Freedom is a paradox. “We are most free when we are bound,” said Elton Trueblood. The key is how we are bound. The world of athletics presents a clear picture of this paradox. Any athlete unwilling to discipline his body by regular exercise and good nutrition is not free to excel on the field or the track. The failure to train rigorously and eat with resolve those things that build the body while abstaining from those that break it down or slow it down denies him or her the freedom to go over the bar at the desired height, or to run with the desired speed and endurance. The same principle applies to the whole of life including the spiritual; “Discipline is the price of freedom”!
“No discipline seems pleasant at the time, but painful. Later on, however, it produces a harvest of righteousness and peace,” says the author of the New Testament book of Hebrews. At times discipline may seem overbearing and restrictive to the point of squeezing the life out of living. In fact, taken to an extreme it can. The opposite extreme, perhaps, is even more dangerous. A lassie faire lifestyle wastes opportunities and talents.
Spiritual, intellectual, and physical athletes are told to “lighten up” on occasion. While overtraining and becoming overbearing is a very real possibility for those who apply themselves intensely, the phrase is often spoken by one who does not understand the difference between legalism and discipline. The former often describes a pattern or prohibition externally imposed. Discipline must be a choice if it is to last. The external imposition of any discipline, i.e. bed time to practice time, will only last as long as pressure is applied unless it is accompanied by the free will and choice of the one practicing it.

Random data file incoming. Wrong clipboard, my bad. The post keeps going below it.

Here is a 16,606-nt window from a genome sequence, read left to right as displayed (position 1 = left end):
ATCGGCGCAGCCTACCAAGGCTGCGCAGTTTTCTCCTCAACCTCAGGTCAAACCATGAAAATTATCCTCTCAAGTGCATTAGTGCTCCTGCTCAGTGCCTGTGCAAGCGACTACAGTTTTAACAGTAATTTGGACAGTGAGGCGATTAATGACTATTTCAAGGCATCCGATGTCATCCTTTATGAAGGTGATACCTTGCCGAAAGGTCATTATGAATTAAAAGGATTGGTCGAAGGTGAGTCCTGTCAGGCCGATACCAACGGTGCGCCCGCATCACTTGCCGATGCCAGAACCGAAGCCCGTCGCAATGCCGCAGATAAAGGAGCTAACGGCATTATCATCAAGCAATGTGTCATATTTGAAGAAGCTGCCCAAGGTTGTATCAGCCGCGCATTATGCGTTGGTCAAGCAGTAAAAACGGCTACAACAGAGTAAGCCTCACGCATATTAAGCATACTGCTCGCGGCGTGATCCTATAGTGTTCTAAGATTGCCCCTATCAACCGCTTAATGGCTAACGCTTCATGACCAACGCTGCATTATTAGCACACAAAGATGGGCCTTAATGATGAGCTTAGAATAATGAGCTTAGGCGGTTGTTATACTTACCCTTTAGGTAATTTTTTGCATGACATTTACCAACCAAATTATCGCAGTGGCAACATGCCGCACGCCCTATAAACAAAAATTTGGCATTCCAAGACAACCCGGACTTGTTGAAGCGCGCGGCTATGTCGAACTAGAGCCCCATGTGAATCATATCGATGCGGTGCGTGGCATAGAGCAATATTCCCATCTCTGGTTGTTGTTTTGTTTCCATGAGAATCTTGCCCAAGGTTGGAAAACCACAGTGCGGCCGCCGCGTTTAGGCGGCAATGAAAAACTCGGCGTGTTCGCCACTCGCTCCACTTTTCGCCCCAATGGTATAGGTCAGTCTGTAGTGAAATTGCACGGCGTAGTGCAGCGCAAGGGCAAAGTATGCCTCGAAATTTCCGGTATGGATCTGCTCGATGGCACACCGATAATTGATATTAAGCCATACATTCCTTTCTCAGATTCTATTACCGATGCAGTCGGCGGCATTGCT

Properly understood and applied discipline is freeing. The decision to abstain or imbibe at the right time and with the right measure leads to excellence. Ask anyone who graduates from college or another intense time of training. Soldiers understand. Athletes understand. Quality long term marriages comprehend this truth. Saints practice discipline of head, heart, and body.
The freedom celebrated July 4 was not easily attained. It took continual sacrifice and deep discipline; what some describe as a long obedience in the same direction. Future generations are depending on us to continue to value the freedom we enjoy enough to pass it forward through disciplined living as our progenitors did.
The apostle Paul wrote to Christ followers in the Roman city of Corinth. It was a city known for its extreme “lightening up”. Their lack of moral discipline concerned Paul. He worried all their efforts would be lost through a lack of spiritual discipline. He wrote, “Run in such a way as to get the prize. Everyone who competes in the games goes into strict training. They do it to get a crown that will not last; but we do it to get a crown that will last forever.”
May the freedom celebration this year be more than running to the lake, the fireworks stand, the barbeque, and bed. May it mark an appreciation of the disciplined living of Americans past in order to gift todays Americans with the ability to be free. May it be a time of renewal to the goal of freedom in all its forms which can only be purchased by lives of disciplined living informed by the Word of God.